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Cooperation and labour management at Electrolytic Zinc and Cadbury-Fry-Pacall between 1918 and 1939

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Barton, R (1989) Cooperation and labour management at Electrolytic Zinc and Cadbury-Fry-Pacall between 1918 and 1939. Research Master thesis, University of Tasmania.

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Abstract

In the period between the First World War and the Second World War, the rirms or Cadbury-Fry-Pascall (Cadbury) and the Electrolytic Zinc Company or Australia Ltd. (E.Z) were unusual because they had extensive welrare schemes and an almost complete absence or industrial conrlict in an era that sometimes experienced quite violent industrial action. The coincidence or these two rectors was not accidental. Cadbury and E.Z had interpreted the bitter i.ndustrial conrlict at the end or the First World War was not really a demand ror more money but .a protest against their living conditions. The two rirms believed it was their obligation to cooperate with their workers and supply them with housing and other welrare benerits. This, they thought, would result in a content, committed and erricient workrorce. The crux or both these companies wslrars programmes was the planned creation or model industrial villages. The Cadbury scheme at Claremont and the E.Z scheme at Lutana both railed to reach the seals their creators had envisaged. This was basically because the companies did not want to bear the expense or building houses, and the workers did not want to live in the company sites. The other aspect of the welfare programme was the provision or medical schemes, pension funds and sporting and recreational activities and facilities. These schemes were well patronised end engendered in employees e ~eeling o~ commitment to the company. At both Cadbury and E.Z unionism was weak. This was in part because joint employer/employee bodies, such as the Works Committee at E.Z and the Factory Committee at Cadbury, undertook functions that are usually carried out by the unions. The workers at E.Z came under the Tasmanian Wages Board System, which often awarded lower wages and longer hours then Federal Arbitration Court awards. Union attempts to gain coverage under the Federal awards were successively defeated, thereby making union membership appear irrelevant. The workers et Cadbury were covered by two separate federal Arbitration Court awards ror the men and woman. The awards were structured around the organisation of work at Cadbury, and classified women's work as unskilled and men's work as skilled. The effect of the sexual division of labour perpetrated by Cadbury was to make it difficult to organise the women and defined them, rather than the Company, as a threat to the men's wages and conditions. This was reflected in the unions tendency to fight amongst themselves rather than engage Cadbury. Overall the cooperative welrsre centered industrial relations policies or Csdbury and E.Z enabled them, with the assistance or the state, to menage their labour rorce in such an errective manner they were able to virtually avoid industrial conrlict ror twenty years.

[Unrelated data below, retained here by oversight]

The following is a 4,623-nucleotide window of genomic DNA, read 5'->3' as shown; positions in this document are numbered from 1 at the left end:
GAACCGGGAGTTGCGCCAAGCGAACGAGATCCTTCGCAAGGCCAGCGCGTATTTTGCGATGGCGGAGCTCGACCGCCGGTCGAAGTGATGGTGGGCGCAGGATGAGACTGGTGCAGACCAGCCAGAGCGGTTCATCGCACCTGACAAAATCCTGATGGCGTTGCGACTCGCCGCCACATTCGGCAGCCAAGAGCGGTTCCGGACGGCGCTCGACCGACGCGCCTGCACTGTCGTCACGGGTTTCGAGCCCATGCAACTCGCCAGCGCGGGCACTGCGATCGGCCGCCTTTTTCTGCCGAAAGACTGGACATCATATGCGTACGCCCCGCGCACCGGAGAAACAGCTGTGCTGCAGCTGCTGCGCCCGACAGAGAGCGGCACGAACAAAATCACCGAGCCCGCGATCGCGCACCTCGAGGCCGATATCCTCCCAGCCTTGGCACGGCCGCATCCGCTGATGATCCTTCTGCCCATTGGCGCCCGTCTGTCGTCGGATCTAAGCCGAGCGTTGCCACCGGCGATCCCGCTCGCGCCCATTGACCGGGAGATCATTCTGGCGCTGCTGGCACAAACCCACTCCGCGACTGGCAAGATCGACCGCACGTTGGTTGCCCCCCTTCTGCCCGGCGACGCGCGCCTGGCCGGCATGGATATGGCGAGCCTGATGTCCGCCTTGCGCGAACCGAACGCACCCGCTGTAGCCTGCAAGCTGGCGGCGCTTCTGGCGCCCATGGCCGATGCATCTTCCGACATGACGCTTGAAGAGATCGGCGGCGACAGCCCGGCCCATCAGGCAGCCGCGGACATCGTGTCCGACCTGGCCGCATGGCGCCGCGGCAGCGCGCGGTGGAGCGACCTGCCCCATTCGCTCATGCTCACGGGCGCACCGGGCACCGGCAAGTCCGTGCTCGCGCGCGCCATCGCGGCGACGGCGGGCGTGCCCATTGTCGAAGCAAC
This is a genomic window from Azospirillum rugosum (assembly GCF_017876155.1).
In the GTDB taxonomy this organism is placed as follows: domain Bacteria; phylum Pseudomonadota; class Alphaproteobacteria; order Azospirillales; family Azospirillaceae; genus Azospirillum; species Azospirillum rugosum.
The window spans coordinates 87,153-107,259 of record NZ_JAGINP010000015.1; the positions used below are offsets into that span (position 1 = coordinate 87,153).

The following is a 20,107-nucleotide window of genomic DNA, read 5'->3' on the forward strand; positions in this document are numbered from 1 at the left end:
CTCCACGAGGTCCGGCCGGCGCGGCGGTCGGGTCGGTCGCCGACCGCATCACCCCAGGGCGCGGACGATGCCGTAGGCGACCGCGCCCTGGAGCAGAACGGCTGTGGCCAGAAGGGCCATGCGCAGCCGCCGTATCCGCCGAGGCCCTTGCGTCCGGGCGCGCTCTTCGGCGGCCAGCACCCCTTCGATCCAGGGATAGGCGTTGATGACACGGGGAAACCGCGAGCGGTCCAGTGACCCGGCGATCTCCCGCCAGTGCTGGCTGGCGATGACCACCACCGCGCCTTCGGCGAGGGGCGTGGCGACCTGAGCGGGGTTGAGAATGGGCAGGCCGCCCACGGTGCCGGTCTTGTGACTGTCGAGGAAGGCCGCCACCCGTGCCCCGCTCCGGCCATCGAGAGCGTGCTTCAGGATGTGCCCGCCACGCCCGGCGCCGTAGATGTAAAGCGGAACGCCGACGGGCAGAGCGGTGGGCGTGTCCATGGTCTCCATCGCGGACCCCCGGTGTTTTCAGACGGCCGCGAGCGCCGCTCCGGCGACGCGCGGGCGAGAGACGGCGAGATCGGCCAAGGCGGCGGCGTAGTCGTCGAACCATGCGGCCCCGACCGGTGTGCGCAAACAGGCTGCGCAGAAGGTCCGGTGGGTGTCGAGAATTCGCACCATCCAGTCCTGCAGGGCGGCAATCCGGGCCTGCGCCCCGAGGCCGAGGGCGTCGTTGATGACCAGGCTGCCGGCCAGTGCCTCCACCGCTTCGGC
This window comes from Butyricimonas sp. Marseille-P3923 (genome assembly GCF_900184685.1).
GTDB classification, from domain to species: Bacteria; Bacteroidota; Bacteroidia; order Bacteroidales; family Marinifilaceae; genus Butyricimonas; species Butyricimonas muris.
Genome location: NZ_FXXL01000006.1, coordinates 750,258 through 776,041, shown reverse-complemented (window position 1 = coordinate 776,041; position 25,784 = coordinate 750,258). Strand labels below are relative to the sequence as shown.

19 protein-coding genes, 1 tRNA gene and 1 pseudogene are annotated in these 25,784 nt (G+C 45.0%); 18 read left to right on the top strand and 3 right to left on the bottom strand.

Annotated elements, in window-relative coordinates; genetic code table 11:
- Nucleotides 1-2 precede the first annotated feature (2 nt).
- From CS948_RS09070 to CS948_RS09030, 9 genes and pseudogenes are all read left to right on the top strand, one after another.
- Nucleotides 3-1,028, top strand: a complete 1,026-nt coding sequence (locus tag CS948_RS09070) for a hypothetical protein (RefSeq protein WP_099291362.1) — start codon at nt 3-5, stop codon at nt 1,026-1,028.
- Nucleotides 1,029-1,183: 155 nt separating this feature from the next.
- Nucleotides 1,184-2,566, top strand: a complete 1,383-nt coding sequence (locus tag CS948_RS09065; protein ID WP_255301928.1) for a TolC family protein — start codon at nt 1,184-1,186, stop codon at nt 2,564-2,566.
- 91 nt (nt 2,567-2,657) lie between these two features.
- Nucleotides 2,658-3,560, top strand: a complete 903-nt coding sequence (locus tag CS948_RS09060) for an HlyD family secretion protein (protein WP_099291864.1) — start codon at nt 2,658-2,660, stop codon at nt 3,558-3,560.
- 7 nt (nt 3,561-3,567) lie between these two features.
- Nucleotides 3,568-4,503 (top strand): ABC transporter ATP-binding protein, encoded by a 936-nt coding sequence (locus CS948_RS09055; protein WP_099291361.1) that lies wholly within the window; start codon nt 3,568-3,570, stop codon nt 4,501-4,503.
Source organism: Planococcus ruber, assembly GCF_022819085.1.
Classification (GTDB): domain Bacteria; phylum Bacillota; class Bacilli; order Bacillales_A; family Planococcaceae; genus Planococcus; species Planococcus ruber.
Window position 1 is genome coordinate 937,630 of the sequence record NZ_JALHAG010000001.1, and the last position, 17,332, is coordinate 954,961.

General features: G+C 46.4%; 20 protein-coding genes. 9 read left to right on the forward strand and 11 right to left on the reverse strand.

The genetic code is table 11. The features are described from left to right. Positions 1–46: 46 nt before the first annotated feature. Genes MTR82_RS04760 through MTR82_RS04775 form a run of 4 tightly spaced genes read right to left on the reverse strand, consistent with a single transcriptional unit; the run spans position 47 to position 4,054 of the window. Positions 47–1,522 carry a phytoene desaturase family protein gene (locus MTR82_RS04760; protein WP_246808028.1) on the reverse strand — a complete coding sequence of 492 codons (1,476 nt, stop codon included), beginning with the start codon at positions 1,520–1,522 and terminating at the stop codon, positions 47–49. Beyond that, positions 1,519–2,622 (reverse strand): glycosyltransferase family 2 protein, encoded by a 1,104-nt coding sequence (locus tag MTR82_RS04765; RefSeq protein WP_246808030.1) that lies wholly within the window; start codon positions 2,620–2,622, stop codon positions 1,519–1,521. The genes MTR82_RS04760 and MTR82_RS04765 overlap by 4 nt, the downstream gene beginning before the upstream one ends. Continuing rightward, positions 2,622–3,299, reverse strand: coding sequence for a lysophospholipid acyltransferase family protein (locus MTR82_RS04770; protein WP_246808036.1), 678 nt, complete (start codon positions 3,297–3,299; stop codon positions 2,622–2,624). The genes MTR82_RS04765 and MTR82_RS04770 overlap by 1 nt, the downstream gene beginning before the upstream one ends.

Item Type: Thesis (Research Master)
Additional Information: The University is continuing to endeavour to trace the copyright owner(s) and in the meantime this item has been reproduced here in good faith. We would be pleased to hear from the copyright owner(s).
Date Deposited: 26 Jun 2012 06:18
Last Modified: 18 Nov 2014 04:38
URI: http://eprints.utas.edu.au/id/eprint/14449
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